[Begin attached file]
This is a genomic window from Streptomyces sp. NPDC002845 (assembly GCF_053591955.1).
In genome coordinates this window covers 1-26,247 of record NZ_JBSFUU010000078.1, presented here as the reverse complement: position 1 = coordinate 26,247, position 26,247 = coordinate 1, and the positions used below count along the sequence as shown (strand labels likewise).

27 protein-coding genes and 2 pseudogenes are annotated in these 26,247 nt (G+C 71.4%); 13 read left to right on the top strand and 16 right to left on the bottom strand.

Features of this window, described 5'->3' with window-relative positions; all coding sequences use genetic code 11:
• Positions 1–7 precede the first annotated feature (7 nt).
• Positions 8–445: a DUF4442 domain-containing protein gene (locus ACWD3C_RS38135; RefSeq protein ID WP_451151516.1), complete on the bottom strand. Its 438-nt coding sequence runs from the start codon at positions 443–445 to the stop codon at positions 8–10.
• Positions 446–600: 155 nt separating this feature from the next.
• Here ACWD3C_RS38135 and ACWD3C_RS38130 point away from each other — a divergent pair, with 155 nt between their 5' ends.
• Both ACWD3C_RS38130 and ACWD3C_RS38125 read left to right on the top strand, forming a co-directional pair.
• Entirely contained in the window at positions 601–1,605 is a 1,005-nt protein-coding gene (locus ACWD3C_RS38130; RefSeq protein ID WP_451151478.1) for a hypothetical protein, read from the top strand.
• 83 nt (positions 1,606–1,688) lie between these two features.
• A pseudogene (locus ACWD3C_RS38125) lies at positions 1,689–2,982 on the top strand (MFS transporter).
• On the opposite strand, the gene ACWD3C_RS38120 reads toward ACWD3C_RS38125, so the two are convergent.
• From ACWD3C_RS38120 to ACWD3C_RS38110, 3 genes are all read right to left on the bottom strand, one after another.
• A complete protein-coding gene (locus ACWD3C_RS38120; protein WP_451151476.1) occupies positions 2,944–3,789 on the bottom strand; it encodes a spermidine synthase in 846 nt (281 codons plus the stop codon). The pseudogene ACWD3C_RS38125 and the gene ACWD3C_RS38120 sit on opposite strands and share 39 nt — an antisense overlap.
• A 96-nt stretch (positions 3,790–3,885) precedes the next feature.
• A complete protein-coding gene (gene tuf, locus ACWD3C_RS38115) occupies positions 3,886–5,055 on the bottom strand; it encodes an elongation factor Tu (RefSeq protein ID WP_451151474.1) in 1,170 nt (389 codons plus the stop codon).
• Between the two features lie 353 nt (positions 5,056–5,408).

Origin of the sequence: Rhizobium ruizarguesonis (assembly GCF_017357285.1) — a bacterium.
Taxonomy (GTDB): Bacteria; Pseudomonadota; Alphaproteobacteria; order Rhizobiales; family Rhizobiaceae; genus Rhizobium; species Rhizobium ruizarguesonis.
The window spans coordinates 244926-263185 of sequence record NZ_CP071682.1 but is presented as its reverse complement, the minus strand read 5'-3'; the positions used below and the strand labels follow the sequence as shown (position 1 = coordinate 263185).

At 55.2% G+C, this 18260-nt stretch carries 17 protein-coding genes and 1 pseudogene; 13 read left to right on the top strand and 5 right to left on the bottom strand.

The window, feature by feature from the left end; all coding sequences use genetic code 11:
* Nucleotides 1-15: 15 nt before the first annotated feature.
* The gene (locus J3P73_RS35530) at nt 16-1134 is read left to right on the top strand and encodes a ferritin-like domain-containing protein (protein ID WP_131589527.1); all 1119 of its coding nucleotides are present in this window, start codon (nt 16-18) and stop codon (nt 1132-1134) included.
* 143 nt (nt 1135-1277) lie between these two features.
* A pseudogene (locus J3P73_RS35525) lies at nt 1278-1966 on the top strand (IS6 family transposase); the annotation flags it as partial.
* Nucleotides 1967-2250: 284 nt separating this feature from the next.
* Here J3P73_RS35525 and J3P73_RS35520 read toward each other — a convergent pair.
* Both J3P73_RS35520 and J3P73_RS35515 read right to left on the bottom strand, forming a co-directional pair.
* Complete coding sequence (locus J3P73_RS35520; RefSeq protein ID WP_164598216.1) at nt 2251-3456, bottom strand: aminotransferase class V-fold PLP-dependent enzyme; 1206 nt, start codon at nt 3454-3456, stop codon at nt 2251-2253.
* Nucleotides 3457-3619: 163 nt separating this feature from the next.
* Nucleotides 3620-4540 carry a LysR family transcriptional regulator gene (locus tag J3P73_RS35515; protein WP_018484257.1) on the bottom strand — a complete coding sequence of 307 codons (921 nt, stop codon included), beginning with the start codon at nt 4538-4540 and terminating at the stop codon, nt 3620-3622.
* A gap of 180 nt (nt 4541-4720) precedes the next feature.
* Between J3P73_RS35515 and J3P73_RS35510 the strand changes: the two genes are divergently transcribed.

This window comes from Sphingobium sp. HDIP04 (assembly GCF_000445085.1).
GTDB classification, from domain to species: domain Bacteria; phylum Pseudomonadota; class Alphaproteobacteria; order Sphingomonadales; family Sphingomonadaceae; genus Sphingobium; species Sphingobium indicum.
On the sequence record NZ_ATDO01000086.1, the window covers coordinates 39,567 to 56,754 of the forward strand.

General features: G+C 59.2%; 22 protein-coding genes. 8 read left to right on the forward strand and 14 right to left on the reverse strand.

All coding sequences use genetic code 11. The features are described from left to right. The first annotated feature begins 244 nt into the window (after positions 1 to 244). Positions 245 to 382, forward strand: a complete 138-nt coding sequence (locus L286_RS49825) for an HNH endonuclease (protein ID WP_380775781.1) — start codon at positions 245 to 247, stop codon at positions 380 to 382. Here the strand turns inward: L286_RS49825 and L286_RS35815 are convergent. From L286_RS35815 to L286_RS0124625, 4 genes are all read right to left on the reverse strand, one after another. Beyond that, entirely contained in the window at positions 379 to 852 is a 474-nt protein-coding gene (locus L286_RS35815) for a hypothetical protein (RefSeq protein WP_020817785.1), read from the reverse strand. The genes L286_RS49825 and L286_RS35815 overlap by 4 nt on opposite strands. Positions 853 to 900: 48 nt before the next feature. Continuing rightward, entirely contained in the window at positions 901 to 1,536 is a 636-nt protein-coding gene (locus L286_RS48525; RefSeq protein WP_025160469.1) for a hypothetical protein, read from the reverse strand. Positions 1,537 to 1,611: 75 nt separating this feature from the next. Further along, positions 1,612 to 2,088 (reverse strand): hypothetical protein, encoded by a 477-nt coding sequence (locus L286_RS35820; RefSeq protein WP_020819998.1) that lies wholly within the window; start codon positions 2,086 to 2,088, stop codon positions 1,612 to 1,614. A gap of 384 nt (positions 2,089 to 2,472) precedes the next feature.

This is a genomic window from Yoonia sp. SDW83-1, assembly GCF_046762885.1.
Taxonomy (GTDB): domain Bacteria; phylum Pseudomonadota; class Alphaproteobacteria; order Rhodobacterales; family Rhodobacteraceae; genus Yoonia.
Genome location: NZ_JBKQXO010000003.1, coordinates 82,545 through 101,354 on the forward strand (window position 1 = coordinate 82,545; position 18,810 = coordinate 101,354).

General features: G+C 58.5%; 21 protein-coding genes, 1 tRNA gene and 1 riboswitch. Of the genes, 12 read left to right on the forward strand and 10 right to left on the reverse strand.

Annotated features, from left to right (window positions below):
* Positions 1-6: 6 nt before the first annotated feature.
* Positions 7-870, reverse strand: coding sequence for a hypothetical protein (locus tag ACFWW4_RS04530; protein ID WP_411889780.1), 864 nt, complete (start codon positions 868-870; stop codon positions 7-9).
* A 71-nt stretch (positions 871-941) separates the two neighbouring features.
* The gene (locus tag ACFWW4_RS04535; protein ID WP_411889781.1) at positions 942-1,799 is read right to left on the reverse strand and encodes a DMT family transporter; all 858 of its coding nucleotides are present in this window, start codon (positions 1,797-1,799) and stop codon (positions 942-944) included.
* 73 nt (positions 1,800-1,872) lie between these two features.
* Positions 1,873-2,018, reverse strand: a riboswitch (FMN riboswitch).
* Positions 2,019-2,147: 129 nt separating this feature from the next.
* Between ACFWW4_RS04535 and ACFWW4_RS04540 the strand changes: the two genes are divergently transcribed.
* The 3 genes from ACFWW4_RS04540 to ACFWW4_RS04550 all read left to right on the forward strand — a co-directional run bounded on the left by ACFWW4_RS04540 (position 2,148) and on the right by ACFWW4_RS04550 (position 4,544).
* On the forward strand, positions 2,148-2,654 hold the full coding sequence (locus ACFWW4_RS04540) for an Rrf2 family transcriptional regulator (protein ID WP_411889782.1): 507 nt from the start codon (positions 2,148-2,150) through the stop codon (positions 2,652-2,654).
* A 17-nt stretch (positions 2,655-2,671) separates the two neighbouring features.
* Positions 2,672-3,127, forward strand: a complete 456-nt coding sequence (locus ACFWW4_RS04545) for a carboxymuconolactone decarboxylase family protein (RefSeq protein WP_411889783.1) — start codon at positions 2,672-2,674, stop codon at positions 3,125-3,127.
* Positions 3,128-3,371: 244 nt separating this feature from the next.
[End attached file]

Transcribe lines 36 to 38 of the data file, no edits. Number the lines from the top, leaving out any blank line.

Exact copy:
This window comes from Sphingobium sp. HDIP04 (assembly GCF_000445085.1).
GTDB classification, from domain to species: domain Bacteria; phylum Pseudomonadota; class Alphaproteobacteria; order Sphingomonadales; family Sphingomonadaceae; genus Sphingobium; species Sphingobium indicum.
On the sequence record NZ_ATDO01000086.1, the window covers coordinates 39,567 to 56,754 of the forward strand.